As Olshausen says, “ the doctrine of the immortality of the soul and the name are alike unknown to the entire Bible.” Such expressions as to live or to exist for ever, to be immortal, the immortal soul, etc., never occur in the Scriptures with plain reference to the nature of man or the destiny of the human family. If such be the doctrine of Scripture, it is not told, but quietly taken for granted and assumed.
For argument's sake I will admit this ; and we will compare this supposed implicit doctrine of the Bible with another doctrine doubtless assumed in that volume, and with which the doctrine in question is often associated as one of the main pillars of all religious truth. I mean, of course, the doctrine of God's existence; which I say is assumed or taken for granted because it is never made the burden of a proposition. The doctrine of one God is sometimes asserted against that of many gods. And in one instance (Heb. xi. 6), where the nature of faith is the point in question, the existence of God appears in a subordinate statement, by which the doctrine is explicitly assumed; but even this is a single case.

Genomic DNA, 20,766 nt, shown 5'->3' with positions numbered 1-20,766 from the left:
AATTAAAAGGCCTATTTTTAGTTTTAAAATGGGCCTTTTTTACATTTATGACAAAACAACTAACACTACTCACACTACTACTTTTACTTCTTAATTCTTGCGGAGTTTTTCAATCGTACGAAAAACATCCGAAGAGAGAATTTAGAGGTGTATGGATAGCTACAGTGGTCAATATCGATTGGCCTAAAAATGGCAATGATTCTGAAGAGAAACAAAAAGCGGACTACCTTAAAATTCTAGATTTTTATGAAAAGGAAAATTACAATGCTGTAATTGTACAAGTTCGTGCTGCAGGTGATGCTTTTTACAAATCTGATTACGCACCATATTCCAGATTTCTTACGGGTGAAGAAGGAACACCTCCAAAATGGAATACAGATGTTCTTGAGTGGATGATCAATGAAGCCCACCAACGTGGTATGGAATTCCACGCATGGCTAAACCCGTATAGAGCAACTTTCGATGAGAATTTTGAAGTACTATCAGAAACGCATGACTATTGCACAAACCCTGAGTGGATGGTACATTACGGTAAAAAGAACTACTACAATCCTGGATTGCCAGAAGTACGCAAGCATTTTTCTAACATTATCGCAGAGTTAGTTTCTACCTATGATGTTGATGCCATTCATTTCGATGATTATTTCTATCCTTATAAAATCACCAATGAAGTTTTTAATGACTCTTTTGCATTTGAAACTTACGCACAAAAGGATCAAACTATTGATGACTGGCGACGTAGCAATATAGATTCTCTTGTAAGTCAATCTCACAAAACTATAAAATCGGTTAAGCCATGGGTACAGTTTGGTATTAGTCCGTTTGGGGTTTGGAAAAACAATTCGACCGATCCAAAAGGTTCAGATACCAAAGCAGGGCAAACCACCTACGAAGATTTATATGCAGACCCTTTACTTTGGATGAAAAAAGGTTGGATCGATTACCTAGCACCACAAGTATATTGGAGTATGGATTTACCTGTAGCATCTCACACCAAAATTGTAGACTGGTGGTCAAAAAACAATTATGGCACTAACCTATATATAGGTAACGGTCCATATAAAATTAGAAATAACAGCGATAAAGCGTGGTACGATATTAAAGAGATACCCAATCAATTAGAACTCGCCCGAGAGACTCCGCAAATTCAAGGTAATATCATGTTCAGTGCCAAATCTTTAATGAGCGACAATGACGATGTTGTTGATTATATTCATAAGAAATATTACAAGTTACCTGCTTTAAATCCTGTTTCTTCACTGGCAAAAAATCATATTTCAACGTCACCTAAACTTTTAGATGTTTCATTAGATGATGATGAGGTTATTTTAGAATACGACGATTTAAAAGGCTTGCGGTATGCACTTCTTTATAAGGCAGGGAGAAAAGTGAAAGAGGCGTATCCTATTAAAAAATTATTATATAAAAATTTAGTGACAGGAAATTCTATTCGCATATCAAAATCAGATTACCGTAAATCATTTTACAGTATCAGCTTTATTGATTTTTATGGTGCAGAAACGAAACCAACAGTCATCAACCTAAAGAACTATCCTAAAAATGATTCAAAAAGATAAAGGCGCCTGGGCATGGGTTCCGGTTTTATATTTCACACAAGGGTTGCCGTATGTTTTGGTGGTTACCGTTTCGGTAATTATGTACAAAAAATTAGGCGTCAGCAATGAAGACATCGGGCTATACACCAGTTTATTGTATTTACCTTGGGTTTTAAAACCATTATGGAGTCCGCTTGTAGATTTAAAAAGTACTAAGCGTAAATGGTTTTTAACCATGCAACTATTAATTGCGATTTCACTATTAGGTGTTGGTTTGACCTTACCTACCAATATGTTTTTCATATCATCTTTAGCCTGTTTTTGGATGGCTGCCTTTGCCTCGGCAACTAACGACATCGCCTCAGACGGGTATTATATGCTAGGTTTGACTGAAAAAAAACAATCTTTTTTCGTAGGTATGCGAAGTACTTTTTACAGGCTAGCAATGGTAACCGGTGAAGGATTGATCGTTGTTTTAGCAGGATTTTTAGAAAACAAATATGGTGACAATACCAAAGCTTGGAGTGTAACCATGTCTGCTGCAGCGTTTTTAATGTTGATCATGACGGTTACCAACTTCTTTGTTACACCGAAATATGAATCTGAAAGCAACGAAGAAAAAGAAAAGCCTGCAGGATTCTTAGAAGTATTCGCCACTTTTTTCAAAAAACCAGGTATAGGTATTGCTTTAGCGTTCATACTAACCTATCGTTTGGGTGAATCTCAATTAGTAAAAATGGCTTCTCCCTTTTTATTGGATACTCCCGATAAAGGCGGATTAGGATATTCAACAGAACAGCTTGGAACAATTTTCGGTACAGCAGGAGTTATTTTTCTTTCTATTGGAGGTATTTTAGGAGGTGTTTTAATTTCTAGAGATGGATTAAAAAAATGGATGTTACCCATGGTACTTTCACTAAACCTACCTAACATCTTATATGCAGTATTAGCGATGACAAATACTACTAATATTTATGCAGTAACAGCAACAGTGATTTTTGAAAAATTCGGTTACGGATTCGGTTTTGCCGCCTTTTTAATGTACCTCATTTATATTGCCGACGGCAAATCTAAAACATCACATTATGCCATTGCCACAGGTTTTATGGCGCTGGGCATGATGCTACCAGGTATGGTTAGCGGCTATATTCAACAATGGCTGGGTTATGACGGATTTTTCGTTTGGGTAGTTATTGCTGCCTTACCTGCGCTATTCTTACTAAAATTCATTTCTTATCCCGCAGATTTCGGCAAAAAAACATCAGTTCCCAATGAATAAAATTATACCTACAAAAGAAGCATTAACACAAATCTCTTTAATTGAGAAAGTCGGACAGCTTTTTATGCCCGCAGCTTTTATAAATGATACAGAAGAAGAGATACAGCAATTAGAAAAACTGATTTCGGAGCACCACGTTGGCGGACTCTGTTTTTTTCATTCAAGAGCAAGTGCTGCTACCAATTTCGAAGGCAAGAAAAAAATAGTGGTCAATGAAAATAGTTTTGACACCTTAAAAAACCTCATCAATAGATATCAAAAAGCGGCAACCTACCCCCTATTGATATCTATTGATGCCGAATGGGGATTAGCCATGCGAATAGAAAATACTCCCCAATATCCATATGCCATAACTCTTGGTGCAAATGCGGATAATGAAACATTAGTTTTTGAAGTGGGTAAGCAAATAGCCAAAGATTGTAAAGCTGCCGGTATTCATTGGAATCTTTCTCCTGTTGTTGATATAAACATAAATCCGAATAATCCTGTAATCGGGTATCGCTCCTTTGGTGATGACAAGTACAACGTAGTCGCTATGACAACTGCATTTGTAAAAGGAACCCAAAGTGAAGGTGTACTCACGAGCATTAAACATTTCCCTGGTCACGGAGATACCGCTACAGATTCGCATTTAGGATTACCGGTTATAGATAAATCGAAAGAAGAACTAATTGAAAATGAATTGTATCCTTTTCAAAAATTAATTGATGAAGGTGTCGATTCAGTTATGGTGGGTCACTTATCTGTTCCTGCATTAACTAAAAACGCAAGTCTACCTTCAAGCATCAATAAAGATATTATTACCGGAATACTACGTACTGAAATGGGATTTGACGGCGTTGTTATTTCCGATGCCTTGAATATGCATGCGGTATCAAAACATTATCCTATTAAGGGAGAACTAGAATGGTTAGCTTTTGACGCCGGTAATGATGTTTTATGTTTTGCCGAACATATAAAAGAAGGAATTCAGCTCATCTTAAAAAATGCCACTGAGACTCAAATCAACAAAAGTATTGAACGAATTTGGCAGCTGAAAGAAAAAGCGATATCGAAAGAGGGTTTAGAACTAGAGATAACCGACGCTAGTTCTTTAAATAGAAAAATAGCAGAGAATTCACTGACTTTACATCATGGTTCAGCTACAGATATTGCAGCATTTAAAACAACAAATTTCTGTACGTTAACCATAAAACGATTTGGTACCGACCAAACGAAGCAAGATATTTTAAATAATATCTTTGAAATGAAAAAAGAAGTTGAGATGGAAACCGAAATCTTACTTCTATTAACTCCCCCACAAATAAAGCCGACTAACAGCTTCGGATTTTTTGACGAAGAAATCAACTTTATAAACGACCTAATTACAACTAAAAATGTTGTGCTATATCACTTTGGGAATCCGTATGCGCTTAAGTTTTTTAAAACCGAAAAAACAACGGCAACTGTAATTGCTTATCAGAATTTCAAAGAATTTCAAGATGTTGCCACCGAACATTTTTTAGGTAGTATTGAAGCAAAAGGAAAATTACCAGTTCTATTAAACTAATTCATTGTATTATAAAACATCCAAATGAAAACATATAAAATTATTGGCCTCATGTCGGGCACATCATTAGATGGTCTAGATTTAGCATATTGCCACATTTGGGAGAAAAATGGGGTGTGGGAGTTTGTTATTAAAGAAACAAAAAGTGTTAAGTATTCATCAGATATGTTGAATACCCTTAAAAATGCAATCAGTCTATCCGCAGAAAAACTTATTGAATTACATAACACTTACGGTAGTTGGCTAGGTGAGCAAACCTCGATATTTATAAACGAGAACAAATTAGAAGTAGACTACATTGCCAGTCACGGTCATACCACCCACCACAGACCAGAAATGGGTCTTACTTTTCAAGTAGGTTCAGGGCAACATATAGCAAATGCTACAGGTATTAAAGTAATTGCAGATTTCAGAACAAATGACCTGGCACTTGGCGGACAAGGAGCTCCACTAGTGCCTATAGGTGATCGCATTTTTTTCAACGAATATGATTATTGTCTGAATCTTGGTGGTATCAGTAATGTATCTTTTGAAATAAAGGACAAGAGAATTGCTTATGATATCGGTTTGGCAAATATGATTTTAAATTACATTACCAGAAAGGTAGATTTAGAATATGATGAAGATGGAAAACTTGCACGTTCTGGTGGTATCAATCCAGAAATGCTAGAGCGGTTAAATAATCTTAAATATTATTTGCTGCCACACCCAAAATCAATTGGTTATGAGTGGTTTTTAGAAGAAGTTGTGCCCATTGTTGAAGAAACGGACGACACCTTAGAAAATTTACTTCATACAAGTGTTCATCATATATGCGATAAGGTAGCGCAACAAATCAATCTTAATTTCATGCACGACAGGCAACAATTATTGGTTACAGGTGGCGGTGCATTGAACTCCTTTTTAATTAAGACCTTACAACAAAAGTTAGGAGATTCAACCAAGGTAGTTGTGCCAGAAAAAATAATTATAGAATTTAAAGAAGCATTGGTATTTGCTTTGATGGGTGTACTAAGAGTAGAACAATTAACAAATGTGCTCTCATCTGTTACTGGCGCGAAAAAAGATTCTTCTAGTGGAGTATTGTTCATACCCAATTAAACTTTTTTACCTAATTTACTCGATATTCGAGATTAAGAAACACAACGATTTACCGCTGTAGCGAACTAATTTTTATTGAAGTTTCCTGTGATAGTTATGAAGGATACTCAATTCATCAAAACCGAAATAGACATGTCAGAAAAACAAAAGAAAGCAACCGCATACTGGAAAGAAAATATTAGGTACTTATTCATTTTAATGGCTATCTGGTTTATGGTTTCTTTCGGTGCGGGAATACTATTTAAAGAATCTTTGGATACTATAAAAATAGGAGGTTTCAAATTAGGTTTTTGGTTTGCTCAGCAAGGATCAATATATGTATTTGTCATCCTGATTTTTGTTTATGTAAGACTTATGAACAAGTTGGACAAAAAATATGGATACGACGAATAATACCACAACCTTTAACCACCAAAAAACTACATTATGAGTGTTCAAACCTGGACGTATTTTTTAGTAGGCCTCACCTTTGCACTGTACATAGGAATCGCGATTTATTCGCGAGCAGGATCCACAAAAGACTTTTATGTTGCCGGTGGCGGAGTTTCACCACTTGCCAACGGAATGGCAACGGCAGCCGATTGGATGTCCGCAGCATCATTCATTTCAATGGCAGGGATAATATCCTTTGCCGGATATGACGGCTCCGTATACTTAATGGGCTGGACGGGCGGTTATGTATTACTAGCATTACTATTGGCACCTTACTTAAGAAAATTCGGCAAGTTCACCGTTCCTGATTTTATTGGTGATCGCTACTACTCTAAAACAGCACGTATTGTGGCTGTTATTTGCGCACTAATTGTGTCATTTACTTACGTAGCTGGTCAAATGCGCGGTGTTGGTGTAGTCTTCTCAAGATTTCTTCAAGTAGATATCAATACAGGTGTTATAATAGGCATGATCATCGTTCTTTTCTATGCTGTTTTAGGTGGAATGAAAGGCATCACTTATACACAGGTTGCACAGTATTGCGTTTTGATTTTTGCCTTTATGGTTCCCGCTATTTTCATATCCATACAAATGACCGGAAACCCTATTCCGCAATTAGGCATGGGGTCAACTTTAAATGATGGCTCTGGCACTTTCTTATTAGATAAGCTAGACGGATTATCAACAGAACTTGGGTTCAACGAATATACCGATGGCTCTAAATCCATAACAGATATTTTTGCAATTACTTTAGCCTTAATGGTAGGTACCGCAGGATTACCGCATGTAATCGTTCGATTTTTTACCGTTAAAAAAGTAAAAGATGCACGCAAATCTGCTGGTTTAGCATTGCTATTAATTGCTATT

Now I assert that we might expect these two truths to receive similar treatment in the Bible. For the questions of God's existence and of man's immortality are of precisely the same importance to man himself. Not of the same absolute importance, to the universe at large ; for in that relation the eternal duration of a billion human souls might be only as a drop in the ocean, to the existence of an infinite and eternal God. And therefore, if the universe had been divided into two halves, ruled by two Gods, and if the Bible were a volume of diplomatic documents and messages exchanged between the two deities, then we might suppose a bare allusion in it to the existence of the people of this earth, and nothing said whether they would at all live for ever. All nations are as the dust of the balance, compared with the Deity. “He sitteth upon the circle of the earth, and the inhabitants thereof are as grasshoppers before him." But the Bible is no such book of state papers, or of royal correspondence. It is not a majestic thundering, from deity to deity, uttered from Sinai to Olympus, or from nebula to nebula, in which the children of Adam might be overlooked and forgotten; but it is a special revelation from the Supreme God to the sons of Adam. And it is a revelation for their special instruction and benefit and behoof; and so exclusively for them is it designed, that all the rest of the universe is put by it in the background, and it seems to make the earth the centre of the world, insomuch that its apparent meaning once imprisoned the reformer in astronomy, Galileo ; and the star gazers can now tell us more about the universe than the Bible itself does. And this confined and exclusive character of the revelation, with which geologists and astronomers have sometimes quarrelled, is just and proper because the dearest personal interests of man's immortality are as important to him as all worlds beside, and as the being of God himself. Whether God exists at all and whether man lives for ever, are questions of equal moment to man. Hence I that in the revelation of God's character and of man's destiny, these two doctrines, if equally true, should be treated alike; we should expect to find them on the same footing.